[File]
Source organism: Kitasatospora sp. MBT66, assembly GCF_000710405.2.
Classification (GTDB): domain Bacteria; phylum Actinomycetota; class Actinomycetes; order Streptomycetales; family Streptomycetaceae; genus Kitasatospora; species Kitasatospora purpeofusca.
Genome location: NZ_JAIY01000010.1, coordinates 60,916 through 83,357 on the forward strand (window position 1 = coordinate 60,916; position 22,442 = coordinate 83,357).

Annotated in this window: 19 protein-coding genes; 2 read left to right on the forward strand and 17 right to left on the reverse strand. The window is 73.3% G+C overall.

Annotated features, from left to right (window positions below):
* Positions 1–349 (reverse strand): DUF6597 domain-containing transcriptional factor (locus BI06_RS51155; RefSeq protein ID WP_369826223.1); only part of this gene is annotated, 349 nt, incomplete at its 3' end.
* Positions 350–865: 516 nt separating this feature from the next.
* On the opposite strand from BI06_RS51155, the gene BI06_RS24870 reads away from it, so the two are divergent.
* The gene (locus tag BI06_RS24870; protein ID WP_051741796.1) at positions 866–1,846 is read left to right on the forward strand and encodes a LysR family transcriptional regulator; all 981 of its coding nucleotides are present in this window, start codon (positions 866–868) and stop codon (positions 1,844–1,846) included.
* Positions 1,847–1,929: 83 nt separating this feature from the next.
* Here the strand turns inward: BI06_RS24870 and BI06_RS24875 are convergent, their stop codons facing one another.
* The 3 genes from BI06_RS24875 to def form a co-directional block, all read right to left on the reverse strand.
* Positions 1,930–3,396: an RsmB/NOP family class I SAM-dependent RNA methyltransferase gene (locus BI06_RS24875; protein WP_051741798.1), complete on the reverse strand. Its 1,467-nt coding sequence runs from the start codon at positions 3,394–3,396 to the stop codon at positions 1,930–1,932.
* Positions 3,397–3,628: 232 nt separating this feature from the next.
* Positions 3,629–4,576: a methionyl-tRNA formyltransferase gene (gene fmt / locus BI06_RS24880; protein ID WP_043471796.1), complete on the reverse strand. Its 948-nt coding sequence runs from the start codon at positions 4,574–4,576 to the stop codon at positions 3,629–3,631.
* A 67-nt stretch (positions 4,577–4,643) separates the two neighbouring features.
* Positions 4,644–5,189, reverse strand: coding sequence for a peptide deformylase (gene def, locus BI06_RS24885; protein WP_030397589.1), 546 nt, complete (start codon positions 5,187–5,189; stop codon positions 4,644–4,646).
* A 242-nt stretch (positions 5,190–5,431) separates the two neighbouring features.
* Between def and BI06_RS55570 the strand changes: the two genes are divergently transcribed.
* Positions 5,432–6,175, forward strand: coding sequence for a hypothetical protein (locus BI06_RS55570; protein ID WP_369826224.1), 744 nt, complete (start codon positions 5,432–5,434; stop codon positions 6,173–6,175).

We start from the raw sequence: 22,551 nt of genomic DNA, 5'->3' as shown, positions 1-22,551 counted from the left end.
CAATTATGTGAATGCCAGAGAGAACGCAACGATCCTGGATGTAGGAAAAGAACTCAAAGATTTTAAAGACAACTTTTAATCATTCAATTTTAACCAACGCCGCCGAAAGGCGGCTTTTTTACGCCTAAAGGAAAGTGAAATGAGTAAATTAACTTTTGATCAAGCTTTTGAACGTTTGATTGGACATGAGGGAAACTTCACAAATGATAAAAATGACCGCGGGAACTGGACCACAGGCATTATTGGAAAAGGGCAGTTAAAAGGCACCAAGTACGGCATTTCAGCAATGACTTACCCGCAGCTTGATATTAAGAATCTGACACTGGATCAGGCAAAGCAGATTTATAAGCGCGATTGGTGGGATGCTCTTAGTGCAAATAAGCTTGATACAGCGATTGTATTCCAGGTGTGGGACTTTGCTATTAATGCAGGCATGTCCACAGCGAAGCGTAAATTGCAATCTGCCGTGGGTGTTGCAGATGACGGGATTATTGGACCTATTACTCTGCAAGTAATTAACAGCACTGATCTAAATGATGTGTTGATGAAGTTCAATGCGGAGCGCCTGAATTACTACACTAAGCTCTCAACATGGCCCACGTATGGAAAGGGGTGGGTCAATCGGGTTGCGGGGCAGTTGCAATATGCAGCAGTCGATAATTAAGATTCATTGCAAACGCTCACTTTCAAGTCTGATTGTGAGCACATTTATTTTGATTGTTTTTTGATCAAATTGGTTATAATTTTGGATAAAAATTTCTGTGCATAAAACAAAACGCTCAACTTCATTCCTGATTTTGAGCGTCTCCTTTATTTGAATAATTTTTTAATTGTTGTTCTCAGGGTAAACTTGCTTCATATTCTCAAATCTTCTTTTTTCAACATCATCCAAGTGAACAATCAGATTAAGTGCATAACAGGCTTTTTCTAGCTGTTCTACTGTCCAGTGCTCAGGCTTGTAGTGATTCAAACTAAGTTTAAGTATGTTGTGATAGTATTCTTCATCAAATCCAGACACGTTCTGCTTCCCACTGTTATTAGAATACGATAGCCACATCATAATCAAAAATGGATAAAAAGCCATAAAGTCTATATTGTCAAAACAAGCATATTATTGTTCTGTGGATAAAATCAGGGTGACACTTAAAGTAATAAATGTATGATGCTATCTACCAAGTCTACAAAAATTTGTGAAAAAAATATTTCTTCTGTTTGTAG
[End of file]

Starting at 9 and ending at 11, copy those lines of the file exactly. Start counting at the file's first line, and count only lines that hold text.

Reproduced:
* The gene (locus tag BI06_RS24870; protein ID WP_051741796.1) at positions 866–1,846 is read left to right on the forward strand and encodes a LysR family transcriptional regulator; all 981 of its coding nucleotides are present in this window, start codon (positions 866–868) and stop codon (positions 1,844–1,846) included.
* Positions 1,847–1,929: 83 nt separating this feature from the next.
* Here the strand turns inward: BI06_RS24870 and BI06_RS24875 are convergent, their stop codons facing one another.